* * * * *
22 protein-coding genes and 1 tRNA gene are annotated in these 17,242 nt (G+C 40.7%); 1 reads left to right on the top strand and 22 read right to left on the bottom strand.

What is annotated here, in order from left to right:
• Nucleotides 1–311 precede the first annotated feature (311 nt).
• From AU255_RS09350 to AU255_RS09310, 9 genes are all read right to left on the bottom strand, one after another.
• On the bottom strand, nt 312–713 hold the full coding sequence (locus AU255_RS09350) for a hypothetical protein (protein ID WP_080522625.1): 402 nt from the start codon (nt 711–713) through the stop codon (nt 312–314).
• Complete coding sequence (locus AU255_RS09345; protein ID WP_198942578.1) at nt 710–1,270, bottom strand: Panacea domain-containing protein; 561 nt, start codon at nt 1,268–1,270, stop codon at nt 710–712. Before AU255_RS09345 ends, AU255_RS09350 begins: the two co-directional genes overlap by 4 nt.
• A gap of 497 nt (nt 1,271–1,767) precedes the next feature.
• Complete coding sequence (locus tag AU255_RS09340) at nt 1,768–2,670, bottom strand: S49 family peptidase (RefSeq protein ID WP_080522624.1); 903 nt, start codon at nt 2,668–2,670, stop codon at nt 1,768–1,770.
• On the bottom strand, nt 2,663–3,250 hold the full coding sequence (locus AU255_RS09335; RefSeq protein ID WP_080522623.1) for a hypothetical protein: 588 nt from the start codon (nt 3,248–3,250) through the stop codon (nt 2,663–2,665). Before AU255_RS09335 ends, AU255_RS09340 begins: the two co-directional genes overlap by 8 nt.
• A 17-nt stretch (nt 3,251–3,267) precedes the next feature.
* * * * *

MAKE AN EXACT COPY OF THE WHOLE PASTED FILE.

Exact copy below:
22 protein-coding genes and 1 tRNA gene are annotated in these 17,242 nt (G+C 40.7%); 1 reads left to right on the top strand and 22 read right to left on the bottom strand.

What is annotated here, in order from left to right:
• Nucleotides 1–311 precede the first annotated feature (311 nt).
• From AU255_RS09350 to AU255_RS09310, 9 genes are all read right to left on the bottom strand, one after another.
• On the bottom strand, nt 312–713 hold the full coding sequence (locus AU255_RS09350) for a hypothetical protein (protein ID WP_080522625.1): 402 nt from the start codon (nt 711–713) through the stop codon (nt 312–314).
• Complete coding sequence (locus AU255_RS09345; protein ID WP_198942578.1) at nt 710–1,270, bottom strand: Panacea domain-containing protein; 561 nt, start codon at nt 1,268–1,270, stop codon at nt 710–712. Before AU255_RS09345 ends, AU255_RS09350 begins: the two co-directional genes overlap by 4 nt.
• A gap of 497 nt (nt 1,271–1,767) precedes the next feature.
• Complete coding sequence (locus tag AU255_RS09340) at nt 1,768–2,670, bottom strand: S49 family peptidase (RefSeq protein ID WP_080522624.1); 903 nt, start codon at nt 2,668–2,670, stop codon at nt 1,768–1,770.
• On the bottom strand, nt 2,663–3,250 hold the full coding sequence (locus AU255_RS09335; RefSeq protein ID WP_080522623.1) for a hypothetical protein: 588 nt from the start codon (nt 3,248–3,250) through the stop codon (nt 2,663–2,665). Before AU255_RS09335 ends, AU255_RS09340 begins: the two co-directional genes overlap by 8 nt.
• A 17-nt stretch (nt 3,251–3,267) precedes the next feature.